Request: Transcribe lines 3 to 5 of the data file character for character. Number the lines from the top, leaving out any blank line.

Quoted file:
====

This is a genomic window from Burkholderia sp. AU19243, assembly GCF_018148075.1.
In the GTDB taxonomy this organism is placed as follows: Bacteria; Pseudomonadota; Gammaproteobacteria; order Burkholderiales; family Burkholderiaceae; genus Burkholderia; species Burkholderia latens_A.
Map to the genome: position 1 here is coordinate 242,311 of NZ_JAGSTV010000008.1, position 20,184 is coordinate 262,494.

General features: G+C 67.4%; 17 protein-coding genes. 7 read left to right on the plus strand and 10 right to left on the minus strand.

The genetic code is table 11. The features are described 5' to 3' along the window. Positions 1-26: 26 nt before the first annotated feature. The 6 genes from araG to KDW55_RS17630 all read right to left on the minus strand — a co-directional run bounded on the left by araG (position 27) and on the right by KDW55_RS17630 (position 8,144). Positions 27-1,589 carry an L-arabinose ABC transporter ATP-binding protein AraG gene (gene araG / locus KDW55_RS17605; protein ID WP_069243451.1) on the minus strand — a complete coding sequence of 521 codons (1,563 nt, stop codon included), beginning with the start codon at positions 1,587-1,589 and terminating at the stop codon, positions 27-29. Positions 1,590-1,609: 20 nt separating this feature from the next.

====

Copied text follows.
Map to the genome: position 1 here is coordinate 242,311 of NZ_JAGSTV010000008.1, position 20,184 is coordinate 262,494.

General features: G+C 67.4%; 17 protein-coding genes. 7 read left to right on the plus strand and 10 right to left on the minus strand.

The genetic code is table 11. The features are described 5' to 3' along the window. Positions 1-26: 26 nt before the first annotated feature. The 6 genes from araG to KDW55_RS17630 all read right to left on the minus strand — a co-directional run bounded on the left by araG (position 27) and on the right by KDW55_RS17630 (position 8,144). Positions 27-1,589 carry an L-arabinose ABC transporter ATP-binding protein AraG gene (gene araG / locus KDW55_RS17605; protein ID WP_069243451.1) on the minus strand — a complete coding sequence of 521 codons (1,563 nt, stop codon included), beginning with the start codon at positions 1,587-1,589 and terminating at the stop codon, positions 27-29. Positions 1,590-1,609: 20 nt separating this feature from the next.